Speaking of special, Jules had come back into his thoughts. “When I first met her she couldn’t have been more than five or so. Still has the freckles, I see. Even in middle school she was a tall, gangly girl. But the woman she’s turned into is amazing. Funny how that works with women.” Gideon snorted a laugh. “Can’t imagine why she hasn’t been claimed by someone.”

“Jules is the kind of woman who can’t be claimed by anyone but the man she thinks is worthy. Everything else is a game. She’s smart that way.” Patrick pulled another turnover from the box and Gideon considered mentioning it was his third but decided against it.

Patrick peered up at Gideon. “Question is, are you ready to date again?”

“I’ve been divorced three years. It’s not like I haven’t dated since. I’ve been over Alana a long time.” Probably even before the ink had been dry on the divorce decree. Though it certainly hadn’t been any fun to see her with other men. Sadly that had been a fact of life until he’d finally just sold his half of the Bar M to his ex-brother-in-law and gotten the hell out of Wyoming.

The longer he’d been away from Alana, the more he understood his own behavior. The more he knew he’d made the right choice to get away. It had all brought him back here anyway.

Three years of making a new start. It was long overdue. But it had all led him to that very moment and he couldn’t help but think it was exactly what he should have been doing.

When Jules arrived back at Tart it was to find Daisy in the kitchen giving orders to a carpenter as he stretched to finish installing shelving on one of the far walls.

“Hey you.” Daisy smiled quick and easy as Jules put the flat down on her worktable. “How’d it go?”

“Really well. Patrick was pleased to do it. Oh and hey, did you know Gideon was there? He’s going to help Patrick run the place.”

“The grandson, right? He’s blond like you? He and Cal were tight? I have vague memories of having a crush on him when I was eleven or twelve.”

“Join the club.” Jules had a vivid memory of the two of them, Cal with his dark hair and olive skin, head back, laughing uproariously at something Gideon had said. They’d been cute teenage boys back in the day. “Yes. He and Cal used to run around a lot.”

“Is he still cute?”

Jules put her hands on her hips. “Girl, you have a hot man already. Don’t be greedy.”


“Ha! Levi is more than enough for one woman to handle. But I have several single friends who are all awesome and gorgeous so it helps to know when a new, cute single dude comes into the mix. Or even for that one gorgeous single friend who also likes boys as well as girls.”

Jules tried very hard not to frown. If Cal and Gideon got together, it would suck. Mainly because she was tired of watching Cal date everyone but her over the years. But also because they were both so hot it would suck to know they were together and she wasn’t gettin’ any of it.

“I really do think you should just make a move on Cal. God, you just frowned at the mere mention of him dating. You two should be together.”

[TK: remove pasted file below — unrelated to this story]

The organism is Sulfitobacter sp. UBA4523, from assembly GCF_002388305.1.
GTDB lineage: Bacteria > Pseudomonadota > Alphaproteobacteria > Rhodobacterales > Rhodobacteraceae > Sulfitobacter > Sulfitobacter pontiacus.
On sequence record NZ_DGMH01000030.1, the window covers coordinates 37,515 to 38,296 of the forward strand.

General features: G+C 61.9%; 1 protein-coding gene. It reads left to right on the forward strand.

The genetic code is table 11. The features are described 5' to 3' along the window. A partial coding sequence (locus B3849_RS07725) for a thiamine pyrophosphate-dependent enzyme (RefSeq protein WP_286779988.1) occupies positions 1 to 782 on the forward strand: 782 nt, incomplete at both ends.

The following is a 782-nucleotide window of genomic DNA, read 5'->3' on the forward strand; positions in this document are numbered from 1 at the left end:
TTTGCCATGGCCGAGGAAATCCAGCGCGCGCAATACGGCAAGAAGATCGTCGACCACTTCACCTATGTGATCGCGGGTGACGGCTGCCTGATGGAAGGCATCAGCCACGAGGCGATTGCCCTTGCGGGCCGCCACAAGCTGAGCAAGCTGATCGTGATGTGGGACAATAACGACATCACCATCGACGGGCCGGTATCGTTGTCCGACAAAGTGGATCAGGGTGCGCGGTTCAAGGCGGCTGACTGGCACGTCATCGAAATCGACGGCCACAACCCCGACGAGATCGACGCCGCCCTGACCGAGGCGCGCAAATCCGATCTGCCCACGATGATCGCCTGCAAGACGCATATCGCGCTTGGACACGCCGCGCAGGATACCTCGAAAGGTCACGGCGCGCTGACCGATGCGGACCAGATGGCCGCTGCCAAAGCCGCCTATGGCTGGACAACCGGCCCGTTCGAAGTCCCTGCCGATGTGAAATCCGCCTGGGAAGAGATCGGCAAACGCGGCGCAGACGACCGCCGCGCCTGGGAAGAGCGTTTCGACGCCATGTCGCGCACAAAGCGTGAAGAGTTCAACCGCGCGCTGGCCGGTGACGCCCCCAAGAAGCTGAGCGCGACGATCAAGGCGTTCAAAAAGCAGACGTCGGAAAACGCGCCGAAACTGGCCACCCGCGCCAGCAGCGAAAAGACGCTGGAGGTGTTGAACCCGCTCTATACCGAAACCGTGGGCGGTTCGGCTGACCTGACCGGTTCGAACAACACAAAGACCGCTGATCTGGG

But they weren’t. And it was Cal’s choice. “It’s not up to me.” She muttered this as the carpenter used the drill to get the last screws and brackets in. “It’s stupid to even imagine there’s going to be anything between us. He kissed me once, back when I was fifteen. And apparently it was so horrible he never tried it again. It’s worse when he dates men because while I can work the being-a-woman thing pretty well when I put my mind to it, I can’t be a dude. I don’t have what he needs.”

Now it was Daisy’s turn to frown, and of course she looked just as adorable as she did when she smiled. “Just because he likes it doesn’t mean he needs it. He needs someone who will love him for him, who will understand how close he is to his family, how important all his charity work is to him. So far I’ve seen him parade men and women who don’t seem to get it. And it makes me wonder, Jules.”

Jules braced herself, knowing Daisy would call it like she saw it. “Wonder what?”

“If he doesn’t choose people he’ll never end up with permanently because there’s one person he’s wanted all along but is too shy to just finally make that move and grab your ass and take you to bed and give it to you the way he so clearly wants to.”

Jules laughed and hugged Daisy. “You know I love you, right? Thank God you’re here today. But I’ve been amenable to being jumped for years now and he’s never made a move. We have a great, close friendship. I have to be happy with it and move on. So Gideon is totally cute and I think I may need to put some of my attention his way. One look at the way he moves, sort of slow and lanky, and you know he’d make a girl all boneless and sweaty between the sheets.”

“Always one of my favorite qualities in a man. And it’s been a while, if I recall and you know I do, since you’ve had a man in your bed. So tick tock, time’s a running. Grab this Gideon while the getting’s good.”

They laughed and Jules began to sketch out tomorrow’s menu. But Jules thought Daisy’s advice was pretty darned good and planned to give it a go. Getting some Gideon sounded like just the thing.